Tune a bicycle? Tuna fish?
February 11, 2004
The single most common advice offered by people in the world of bicycling is this: Keep it clean. Charlie Tarver, owner of the Hub of Aspen, Mick Ireland, one of many year-round cyclists in Aspen, Chris Keating, manager of Aspen Velo, and even Jeff Napier, whose Web site gives step-by-step instructions on how to tune a bicycle, all say, one way or another, that cleanliness is next to godliness when it comes to your bicycle.
“Lube the chain, pump up the tires and, above all else, keep your bike clean,” says Tarver, who’s been racing and selling bicycles for more than two decades.
“Keeping the drive train clean is the number-one deal, because that’s where the majority of moving parts are,” Ireland says.
Keating and Napier also advise cleanliness. But that’s about the only point those four agree on when it comes to keeping a bicycle in tune.
Predictably, the guys at the bike shops think you should bring in your velocipede (that is, your bicycle, tricycle, unicycle or whatever) for even minor adjustments.
“I tune my bicycle every time it needs it, usually after 500 to 1,200 miles,” Keating said. He says the way to know whether your bike needs to come in for a tune or adjustment is to perform a pre-ride check: “A minute of your time can save you from injury and more costly repairs.” Spin the wheels to see that they are true. Check tire pressure. Pull on the brake handles to check the tension. Bounce the bicycle lightly to make sure it is tight and sound. And if anything isn’t right, Keating advises you to take it to the shop.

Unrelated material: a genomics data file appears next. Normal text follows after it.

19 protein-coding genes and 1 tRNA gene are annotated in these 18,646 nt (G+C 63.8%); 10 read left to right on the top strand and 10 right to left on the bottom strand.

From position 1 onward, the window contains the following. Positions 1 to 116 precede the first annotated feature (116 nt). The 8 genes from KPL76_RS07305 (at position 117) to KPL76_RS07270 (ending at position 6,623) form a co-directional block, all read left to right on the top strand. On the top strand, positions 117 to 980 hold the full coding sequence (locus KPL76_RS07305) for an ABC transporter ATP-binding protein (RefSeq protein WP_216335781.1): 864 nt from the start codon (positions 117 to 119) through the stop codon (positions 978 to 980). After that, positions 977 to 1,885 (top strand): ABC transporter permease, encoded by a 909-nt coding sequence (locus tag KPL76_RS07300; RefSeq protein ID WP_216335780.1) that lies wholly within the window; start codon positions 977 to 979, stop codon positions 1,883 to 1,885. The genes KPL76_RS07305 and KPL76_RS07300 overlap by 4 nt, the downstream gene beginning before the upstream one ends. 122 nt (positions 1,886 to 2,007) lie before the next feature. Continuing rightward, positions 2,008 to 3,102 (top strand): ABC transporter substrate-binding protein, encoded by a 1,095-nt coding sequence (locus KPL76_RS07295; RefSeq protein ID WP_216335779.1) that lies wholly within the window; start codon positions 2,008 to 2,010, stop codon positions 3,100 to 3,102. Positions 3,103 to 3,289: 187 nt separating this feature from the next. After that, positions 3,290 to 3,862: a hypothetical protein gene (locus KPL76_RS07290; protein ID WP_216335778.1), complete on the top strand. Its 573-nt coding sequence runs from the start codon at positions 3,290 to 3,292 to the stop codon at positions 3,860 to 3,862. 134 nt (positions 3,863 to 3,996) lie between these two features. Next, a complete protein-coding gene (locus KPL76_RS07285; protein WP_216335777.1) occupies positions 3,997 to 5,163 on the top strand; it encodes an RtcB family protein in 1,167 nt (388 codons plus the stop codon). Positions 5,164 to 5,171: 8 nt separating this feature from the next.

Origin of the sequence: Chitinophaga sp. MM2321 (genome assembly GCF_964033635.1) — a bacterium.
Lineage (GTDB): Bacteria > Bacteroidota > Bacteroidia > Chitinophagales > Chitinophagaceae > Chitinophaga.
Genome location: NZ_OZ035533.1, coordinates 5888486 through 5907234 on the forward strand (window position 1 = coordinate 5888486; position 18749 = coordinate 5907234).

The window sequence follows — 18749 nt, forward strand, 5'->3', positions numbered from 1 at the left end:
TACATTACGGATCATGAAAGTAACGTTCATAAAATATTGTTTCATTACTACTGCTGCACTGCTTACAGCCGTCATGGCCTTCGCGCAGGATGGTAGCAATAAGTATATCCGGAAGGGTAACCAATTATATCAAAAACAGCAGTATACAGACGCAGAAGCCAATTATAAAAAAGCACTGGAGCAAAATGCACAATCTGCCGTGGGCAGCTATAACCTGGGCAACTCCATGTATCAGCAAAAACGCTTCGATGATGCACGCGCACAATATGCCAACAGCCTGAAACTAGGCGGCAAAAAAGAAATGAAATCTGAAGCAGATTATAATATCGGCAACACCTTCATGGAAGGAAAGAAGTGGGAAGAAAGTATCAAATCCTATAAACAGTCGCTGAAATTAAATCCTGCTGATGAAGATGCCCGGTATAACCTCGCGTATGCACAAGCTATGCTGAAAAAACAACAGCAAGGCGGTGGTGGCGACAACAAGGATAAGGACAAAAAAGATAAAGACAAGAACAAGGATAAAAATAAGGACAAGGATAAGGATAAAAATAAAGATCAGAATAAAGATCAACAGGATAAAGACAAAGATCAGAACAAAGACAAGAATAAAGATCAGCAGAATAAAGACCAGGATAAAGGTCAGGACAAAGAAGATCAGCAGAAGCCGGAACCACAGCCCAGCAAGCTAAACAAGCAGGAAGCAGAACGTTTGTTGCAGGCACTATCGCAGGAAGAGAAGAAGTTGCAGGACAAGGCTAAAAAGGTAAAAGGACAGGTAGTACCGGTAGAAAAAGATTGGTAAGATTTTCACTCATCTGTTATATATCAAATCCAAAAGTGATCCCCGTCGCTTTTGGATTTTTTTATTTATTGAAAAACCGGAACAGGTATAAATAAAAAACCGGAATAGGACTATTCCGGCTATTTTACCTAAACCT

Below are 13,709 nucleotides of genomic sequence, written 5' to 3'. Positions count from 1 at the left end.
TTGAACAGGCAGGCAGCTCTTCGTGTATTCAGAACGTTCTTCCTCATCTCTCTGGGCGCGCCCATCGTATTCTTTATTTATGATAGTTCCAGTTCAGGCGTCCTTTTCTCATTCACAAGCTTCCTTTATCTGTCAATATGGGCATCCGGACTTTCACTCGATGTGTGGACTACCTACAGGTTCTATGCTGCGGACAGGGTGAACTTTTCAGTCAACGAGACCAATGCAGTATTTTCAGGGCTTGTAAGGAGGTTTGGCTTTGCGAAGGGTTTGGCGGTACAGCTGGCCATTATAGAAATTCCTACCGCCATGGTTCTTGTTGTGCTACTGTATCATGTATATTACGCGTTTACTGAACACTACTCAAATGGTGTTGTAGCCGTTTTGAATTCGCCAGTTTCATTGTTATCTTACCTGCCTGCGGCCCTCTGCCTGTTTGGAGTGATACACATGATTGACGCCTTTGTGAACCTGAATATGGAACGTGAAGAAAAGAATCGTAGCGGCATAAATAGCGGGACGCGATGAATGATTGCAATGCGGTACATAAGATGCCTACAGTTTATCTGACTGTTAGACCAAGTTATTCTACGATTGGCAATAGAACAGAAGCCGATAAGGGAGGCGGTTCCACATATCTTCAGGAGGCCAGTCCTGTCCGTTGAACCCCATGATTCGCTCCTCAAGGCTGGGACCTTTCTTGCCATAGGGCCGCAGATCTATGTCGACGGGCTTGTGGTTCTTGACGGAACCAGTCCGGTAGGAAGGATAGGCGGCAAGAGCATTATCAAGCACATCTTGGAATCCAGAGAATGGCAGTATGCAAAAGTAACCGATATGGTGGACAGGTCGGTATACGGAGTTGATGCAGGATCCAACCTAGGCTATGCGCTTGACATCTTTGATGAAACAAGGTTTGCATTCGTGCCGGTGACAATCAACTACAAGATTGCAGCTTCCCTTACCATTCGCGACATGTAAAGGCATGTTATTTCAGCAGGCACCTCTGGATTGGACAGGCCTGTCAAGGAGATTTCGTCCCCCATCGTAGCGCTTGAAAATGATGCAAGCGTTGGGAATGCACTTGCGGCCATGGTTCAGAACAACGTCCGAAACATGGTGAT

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“People ride and don’t do this basic check, and some of them get into trouble,” Keating said.
Ireland and other serious cyclists aren’t quite so willing to fork over the cash needed for a full tune at any of the bicycle shops around here. Instead, they do a lot of repairs and maintenance at home, reserving their visits to shops for more serious tasks like installing bearings and fixing broken derailleurs.
“I’ll actually take the chain off my bike, soak it, clean between each link with a Q-tip, dry it and reinstall it myself,” Ireland says.
Ireland is a county commissioner and attorney who lives in Aspen and gets around town by bicycle throughout the year, no matter the weather. He says he’s also adept at adjusting his brakes, up to a certain point, and performing other minor repairs. But he adds that gaining that skill took time and patience – the kind of patience that is required to do a time-consuming and tedious chore all over again if you put something on backward.
Napier’s Web site, at http://member.aol.com/biketune, attempts to keep people from going through the frustration of learning alone by offering a free nine-step guide to tuning your bicycle. Napier, now a Web page programmer, is a former bicycle mechanic who put his Web site up a few years ago hoping to make a few bucks. That didn’t work out, however, but the response was positive enough to convince him to keep the page up and running.